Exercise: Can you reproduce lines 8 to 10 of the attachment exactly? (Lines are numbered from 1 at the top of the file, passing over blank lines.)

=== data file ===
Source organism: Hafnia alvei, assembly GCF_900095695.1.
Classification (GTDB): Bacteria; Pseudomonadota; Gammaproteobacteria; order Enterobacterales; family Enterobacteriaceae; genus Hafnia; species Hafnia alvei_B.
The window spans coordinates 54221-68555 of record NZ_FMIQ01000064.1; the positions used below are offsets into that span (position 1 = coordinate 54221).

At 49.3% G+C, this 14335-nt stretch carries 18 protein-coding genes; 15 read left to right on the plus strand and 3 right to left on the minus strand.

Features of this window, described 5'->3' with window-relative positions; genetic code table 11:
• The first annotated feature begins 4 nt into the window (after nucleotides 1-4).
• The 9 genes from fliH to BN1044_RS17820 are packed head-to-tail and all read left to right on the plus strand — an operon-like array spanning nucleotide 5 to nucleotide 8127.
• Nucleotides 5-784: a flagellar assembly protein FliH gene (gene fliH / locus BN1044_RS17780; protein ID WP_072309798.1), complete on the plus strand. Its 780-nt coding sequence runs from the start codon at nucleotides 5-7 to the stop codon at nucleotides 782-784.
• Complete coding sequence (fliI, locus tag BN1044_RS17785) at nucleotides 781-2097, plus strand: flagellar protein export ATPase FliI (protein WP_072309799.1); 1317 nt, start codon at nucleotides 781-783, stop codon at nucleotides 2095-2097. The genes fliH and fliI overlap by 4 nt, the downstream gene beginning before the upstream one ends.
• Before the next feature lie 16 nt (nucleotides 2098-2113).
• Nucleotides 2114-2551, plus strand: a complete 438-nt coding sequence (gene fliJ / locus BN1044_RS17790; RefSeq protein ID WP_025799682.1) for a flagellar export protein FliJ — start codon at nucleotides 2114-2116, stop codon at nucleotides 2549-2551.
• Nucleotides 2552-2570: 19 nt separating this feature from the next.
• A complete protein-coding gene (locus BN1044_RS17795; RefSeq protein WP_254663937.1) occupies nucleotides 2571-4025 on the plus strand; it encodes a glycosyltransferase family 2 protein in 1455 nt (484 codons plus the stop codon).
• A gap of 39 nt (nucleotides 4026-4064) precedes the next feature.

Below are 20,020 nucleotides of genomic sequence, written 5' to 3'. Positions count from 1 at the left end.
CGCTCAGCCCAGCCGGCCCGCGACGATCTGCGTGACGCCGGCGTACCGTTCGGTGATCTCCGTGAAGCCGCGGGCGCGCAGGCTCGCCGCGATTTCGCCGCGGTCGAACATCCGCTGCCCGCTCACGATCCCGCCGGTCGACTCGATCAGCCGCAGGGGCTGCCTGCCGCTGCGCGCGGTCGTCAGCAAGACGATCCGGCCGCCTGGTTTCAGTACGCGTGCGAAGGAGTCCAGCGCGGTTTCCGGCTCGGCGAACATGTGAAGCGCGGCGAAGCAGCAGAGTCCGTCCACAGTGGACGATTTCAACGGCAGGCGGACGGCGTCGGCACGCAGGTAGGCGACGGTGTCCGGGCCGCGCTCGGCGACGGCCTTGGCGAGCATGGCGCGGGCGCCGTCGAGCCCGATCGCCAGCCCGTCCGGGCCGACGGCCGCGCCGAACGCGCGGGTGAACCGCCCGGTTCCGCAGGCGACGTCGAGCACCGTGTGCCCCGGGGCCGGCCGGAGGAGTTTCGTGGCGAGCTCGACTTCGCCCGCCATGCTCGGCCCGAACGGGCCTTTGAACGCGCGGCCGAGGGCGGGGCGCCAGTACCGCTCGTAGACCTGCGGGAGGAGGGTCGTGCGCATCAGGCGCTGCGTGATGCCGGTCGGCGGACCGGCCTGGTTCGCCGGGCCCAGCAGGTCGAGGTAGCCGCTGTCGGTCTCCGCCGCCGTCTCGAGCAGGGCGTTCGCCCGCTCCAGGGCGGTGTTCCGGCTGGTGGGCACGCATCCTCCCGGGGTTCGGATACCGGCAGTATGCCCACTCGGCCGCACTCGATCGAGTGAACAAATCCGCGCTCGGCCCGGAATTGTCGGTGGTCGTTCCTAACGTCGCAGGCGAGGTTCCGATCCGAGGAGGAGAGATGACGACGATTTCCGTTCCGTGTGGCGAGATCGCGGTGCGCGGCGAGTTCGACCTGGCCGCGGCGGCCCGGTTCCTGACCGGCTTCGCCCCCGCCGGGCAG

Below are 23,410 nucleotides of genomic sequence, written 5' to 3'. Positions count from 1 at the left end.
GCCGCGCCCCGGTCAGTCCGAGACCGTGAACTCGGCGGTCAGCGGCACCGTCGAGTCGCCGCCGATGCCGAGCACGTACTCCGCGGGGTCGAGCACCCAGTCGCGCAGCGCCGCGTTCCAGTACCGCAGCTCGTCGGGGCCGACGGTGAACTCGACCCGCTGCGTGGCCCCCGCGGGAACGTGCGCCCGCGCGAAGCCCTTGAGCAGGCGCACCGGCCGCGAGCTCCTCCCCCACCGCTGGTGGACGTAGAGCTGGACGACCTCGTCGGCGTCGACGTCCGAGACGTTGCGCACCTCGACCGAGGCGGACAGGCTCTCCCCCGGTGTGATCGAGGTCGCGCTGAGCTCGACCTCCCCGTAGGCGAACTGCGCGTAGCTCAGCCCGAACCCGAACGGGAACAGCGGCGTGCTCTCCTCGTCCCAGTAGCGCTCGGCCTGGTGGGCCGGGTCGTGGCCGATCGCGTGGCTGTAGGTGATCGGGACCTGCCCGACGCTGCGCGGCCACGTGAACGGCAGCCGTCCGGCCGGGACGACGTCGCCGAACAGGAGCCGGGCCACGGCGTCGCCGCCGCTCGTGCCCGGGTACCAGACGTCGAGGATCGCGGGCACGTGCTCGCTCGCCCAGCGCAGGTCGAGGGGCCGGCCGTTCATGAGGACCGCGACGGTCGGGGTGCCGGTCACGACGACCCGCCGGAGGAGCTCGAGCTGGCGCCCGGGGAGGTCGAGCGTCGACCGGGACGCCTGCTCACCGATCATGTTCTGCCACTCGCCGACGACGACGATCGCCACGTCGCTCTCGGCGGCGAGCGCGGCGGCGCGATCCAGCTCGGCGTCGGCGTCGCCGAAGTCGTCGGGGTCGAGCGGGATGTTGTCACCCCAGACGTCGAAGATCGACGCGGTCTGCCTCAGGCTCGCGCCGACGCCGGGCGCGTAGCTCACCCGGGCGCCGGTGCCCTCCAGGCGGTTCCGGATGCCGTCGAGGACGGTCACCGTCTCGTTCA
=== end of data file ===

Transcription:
• Nucleotides 5-784: a flagellar assembly protein FliH gene (gene fliH / locus BN1044_RS17780; protein ID WP_072309798.1), complete on the plus strand. Its 780-nt coding sequence runs from the start codon at nucleotides 5-7 to the stop codon at nucleotides 782-784.
• Complete coding sequence (fliI, locus tag BN1044_RS17785) at nucleotides 781-2097, plus strand: flagellar protein export ATPase FliI (protein WP_072309799.1); 1317 nt, start codon at nucleotides 781-783, stop codon at nucleotides 2095-2097. The genes fliH and fliI overlap by 4 nt, the downstream gene beginning before the upstream one ends.
• Before the next feature lie 16 nt (nucleotides 2098-2113).